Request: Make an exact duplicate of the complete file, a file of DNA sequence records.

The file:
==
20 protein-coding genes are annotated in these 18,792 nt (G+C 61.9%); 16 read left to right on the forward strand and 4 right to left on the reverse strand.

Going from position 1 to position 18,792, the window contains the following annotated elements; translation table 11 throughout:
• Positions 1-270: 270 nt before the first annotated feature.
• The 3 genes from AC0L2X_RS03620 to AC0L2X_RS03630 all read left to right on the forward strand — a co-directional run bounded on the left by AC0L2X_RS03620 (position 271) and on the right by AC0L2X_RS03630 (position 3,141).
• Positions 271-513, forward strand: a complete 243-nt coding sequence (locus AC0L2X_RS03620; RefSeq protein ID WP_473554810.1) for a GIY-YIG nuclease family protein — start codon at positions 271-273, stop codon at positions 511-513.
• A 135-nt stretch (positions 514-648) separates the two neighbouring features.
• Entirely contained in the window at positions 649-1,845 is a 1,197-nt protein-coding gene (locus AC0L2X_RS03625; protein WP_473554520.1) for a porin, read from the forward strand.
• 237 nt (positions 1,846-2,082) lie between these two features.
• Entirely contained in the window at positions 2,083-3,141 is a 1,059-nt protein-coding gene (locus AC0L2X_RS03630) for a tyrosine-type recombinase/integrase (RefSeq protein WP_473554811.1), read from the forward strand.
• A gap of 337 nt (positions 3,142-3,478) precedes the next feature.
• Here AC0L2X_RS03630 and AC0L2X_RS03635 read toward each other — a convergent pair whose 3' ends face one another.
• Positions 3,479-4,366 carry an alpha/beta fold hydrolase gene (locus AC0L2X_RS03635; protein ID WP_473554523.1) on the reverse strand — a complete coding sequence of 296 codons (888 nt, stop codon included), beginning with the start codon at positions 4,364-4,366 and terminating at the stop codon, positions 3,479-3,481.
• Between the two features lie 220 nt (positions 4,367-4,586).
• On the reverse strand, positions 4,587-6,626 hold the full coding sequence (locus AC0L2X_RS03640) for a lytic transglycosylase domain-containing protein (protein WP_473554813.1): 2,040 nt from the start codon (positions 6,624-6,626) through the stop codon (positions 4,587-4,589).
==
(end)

20 protein-coding genes are annotated in these 18,792 nt (G+C 61.9%); 16 read left to right on the forward strand and 4 right to left on the reverse strand.

Going from position 1 to position 18,792, the window contains the following annotated elements; translation table 11 throughout:
• Positions 1-270: 270 nt before the first annotated feature.
• The 3 genes from AC0L2X_RS03620 to AC0L2X_RS03630 all read left to right on the forward strand — a co-directional run bounded on the left by AC0L2X_RS03620 (position 271) and on the right by AC0L2X_RS03630 (position 3,141).
• Positions 271-513, forward strand: a complete 243-nt coding sequence (locus AC0L2X_RS03620; RefSeq protein ID WP_473554810.1) for a GIY-YIG nuclease family protein — start codon at positions 271-273, stop codon at positions 511-513.
• A 135-nt stretch (positions 514-648) separates the two neighbouring features.
• Entirely contained in the window at positions 649-1,845 is a 1,197-nt protein-coding gene (locus AC0L2X_RS03625; protein WP_473554520.1) for a porin, read from the forward strand.
• 237 nt (positions 1,846-2,082) lie between these two features.
• Entirely contained in the window at positions 2,083-3,141 is a 1,059-nt protein-coding gene (locus AC0L2X_RS03630) for a tyrosine-type recombinase/integrase (RefSeq protein WP_473554811.1), read from the forward strand.
• A gap of 337 nt (positions 3,142-3,478) precedes the next feature.
• Here AC0L2X_RS03630 and AC0L2X_RS03635 read toward each other — a convergent pair whose 3' ends face one another.
• Positions 3,479-4,366 carry an alpha/beta fold hydrolase gene (locus AC0L2X_RS03635; protein ID WP_473554523.1) on the reverse strand — a complete coding sequence of 296 codons (888 nt, stop codon included), beginning with the start codon at positions 4,364-4,366 and terminating at the stop codon, positions 3,479-3,481.
• Between the two features lie 220 nt (positions 4,367-4,586).
• On the reverse strand, positions 4,587-6,626 hold the full coding sequence (locus AC0L2X_RS03640) for a lytic transglycosylase domain-containing protein (protein WP_473554813.1): 2,040 nt from the start codon (positions 6,624-6,626) through the stop codon (positions 4,587-4,589).